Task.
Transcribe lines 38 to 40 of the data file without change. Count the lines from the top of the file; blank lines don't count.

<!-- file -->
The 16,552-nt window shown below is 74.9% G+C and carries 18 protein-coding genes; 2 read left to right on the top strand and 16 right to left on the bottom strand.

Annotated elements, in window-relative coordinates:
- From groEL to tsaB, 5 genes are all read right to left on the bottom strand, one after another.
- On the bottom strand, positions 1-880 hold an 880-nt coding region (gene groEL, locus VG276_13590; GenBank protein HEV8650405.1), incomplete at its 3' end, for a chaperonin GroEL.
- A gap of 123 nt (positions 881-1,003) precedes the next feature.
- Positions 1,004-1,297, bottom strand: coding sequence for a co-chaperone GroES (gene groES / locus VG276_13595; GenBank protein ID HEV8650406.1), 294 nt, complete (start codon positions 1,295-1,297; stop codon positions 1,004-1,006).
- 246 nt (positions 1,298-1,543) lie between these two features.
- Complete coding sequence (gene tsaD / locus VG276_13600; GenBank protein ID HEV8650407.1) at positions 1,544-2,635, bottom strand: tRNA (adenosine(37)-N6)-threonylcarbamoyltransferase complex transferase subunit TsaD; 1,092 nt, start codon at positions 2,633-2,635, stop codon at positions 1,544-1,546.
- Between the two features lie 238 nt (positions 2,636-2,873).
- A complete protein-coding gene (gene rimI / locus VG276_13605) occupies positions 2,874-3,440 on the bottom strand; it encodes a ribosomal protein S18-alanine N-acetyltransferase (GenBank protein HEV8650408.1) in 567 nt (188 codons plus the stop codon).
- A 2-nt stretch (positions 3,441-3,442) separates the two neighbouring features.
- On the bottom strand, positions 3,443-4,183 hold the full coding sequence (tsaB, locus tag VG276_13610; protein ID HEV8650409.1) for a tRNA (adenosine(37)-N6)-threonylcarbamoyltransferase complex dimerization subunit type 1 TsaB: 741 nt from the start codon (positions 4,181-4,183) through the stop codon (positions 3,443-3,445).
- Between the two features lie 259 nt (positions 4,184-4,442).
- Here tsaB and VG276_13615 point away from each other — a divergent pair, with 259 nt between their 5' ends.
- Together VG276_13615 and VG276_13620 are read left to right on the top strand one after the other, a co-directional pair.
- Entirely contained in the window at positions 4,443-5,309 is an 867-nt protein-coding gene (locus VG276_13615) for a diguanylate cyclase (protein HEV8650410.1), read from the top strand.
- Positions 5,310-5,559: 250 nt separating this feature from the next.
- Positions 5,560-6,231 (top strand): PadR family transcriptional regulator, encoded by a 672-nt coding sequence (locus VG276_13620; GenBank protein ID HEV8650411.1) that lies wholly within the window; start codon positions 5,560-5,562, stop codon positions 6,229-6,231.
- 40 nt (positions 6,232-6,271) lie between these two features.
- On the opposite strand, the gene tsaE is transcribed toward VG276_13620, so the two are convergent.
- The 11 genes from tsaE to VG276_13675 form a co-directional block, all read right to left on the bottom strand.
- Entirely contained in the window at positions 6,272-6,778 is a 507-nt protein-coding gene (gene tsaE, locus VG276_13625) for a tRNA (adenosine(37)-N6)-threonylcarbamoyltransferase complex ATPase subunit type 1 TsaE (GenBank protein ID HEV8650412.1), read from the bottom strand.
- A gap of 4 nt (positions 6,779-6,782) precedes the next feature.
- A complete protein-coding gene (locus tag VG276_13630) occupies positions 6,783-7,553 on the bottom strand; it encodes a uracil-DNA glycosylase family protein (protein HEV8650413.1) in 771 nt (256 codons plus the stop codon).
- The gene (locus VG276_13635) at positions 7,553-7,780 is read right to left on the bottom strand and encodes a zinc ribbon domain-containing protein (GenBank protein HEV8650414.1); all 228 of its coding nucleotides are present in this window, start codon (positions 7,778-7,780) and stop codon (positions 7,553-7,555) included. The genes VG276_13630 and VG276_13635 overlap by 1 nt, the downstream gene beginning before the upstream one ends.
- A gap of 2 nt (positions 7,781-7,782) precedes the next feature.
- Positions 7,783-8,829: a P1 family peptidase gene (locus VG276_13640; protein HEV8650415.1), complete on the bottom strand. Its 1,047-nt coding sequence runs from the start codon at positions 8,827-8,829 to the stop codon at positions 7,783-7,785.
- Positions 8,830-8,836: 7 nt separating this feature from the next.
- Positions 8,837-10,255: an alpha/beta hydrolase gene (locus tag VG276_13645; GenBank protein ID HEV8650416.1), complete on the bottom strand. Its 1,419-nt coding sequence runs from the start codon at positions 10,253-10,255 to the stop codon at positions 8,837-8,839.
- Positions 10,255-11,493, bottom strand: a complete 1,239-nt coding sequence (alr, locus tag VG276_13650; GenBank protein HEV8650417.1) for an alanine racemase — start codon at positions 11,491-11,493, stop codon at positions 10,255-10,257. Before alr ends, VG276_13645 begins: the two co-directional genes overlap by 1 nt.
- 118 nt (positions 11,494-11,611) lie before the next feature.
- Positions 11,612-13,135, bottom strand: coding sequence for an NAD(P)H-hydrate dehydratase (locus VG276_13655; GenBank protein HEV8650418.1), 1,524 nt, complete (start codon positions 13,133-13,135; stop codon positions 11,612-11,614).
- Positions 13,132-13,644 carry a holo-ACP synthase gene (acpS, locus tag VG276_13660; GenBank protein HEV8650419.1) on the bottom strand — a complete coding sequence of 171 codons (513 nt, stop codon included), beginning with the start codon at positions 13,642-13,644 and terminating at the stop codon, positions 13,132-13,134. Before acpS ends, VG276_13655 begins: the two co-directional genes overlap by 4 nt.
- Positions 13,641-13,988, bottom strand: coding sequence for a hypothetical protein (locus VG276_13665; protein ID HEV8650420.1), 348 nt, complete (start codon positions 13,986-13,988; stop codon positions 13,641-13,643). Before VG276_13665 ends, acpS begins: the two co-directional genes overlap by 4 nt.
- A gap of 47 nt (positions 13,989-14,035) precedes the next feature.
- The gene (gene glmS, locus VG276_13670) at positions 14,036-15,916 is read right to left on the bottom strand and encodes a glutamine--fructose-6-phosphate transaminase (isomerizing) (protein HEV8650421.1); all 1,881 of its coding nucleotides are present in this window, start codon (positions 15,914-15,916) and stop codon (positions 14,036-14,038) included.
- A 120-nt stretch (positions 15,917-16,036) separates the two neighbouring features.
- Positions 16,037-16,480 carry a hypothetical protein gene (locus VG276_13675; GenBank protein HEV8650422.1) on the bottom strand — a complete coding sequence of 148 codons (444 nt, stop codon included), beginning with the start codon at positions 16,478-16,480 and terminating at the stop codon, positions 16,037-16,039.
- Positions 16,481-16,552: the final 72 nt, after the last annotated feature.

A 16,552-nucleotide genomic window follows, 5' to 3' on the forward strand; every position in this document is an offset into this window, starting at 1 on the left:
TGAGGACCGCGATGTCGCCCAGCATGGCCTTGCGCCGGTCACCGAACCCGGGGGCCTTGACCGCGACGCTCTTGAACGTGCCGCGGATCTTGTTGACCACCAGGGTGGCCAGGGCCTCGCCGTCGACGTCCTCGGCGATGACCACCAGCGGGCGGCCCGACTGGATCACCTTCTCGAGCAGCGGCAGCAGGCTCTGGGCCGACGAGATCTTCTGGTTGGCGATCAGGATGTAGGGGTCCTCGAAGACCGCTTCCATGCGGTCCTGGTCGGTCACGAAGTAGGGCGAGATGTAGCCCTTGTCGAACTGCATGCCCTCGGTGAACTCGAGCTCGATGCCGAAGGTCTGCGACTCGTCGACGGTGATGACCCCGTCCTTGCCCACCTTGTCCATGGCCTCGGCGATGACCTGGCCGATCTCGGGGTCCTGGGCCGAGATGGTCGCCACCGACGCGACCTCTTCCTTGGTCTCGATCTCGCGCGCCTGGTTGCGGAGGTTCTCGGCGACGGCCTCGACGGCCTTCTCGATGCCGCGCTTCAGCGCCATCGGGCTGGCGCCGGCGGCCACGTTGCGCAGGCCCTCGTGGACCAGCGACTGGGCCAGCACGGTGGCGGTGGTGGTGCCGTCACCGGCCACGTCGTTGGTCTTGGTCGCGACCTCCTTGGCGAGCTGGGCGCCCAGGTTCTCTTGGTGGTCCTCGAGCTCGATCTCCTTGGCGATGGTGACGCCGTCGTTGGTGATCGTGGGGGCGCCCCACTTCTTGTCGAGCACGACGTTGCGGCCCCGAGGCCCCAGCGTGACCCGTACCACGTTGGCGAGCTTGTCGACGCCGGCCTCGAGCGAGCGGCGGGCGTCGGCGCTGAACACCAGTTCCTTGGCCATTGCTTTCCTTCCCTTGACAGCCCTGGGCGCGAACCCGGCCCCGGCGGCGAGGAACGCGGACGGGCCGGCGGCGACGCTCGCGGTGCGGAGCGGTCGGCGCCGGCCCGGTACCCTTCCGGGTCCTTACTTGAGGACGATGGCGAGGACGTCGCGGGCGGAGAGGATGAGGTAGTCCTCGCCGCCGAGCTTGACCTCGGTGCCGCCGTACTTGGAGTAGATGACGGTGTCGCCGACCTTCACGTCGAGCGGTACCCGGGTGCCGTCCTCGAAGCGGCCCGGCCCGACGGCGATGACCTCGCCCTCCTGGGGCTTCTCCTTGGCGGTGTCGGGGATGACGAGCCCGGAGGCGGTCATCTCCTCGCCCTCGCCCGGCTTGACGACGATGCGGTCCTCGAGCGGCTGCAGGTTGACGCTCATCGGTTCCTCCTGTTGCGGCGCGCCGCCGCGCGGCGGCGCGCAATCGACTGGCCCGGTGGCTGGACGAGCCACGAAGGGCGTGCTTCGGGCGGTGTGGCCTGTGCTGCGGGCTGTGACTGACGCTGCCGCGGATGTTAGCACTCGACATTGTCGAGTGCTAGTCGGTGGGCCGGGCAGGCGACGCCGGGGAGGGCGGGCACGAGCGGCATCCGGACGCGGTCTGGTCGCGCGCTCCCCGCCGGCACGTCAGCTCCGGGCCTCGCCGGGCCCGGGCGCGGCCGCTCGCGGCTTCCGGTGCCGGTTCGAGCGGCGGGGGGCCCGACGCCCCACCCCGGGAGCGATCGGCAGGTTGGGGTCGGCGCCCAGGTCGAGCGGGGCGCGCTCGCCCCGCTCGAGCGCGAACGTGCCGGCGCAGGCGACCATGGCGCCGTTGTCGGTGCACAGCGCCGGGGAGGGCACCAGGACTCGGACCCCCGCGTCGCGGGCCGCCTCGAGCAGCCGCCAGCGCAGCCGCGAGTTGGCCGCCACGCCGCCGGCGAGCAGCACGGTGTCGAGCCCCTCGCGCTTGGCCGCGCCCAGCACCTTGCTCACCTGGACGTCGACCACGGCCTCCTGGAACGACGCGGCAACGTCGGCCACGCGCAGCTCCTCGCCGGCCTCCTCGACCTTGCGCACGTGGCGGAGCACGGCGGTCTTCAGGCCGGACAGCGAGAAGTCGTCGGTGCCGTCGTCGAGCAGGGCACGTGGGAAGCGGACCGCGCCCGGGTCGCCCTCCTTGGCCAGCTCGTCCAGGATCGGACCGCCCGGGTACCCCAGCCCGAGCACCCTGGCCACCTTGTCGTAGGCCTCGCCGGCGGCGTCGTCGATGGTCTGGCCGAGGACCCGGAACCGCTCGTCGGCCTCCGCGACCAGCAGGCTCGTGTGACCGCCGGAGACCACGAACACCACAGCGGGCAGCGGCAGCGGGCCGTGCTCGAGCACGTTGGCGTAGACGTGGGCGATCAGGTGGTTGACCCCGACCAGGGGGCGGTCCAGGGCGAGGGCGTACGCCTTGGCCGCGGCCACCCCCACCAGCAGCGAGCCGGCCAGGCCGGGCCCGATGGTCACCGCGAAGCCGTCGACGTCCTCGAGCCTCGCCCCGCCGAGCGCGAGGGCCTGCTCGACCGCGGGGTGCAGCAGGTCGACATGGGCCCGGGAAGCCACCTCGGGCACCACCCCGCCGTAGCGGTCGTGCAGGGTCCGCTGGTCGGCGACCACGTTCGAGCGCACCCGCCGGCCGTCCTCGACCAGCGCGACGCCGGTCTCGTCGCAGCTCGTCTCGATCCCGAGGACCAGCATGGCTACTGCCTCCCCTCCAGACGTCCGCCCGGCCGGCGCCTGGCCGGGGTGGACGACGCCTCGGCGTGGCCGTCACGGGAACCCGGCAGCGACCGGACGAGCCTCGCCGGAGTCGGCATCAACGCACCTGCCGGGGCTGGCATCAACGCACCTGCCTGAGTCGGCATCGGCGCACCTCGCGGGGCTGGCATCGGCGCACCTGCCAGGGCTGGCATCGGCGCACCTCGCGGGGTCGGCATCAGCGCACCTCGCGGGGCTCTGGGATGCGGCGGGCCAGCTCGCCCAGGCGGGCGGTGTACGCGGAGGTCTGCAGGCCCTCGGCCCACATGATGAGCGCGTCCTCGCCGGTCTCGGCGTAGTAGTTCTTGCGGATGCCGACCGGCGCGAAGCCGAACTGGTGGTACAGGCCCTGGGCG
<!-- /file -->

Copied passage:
- Positions 16,037-16,480 carry a hypothetical protein gene (locus VG276_13675; GenBank protein HEV8650422.1) on the bottom strand — a complete coding sequence of 148 codons (444 nt, stop codon included), beginning with the start codon at positions 16,478-16,480 and terminating at the stop codon, positions 16,037-16,039.
- Positions 16,481-16,552: the final 72 nt, after the last annotated feature.

A 16,552-nucleotide genomic window follows, 5' to 3' on the forward strand; every position in this document is an offset into this window, starting at 1 on the left: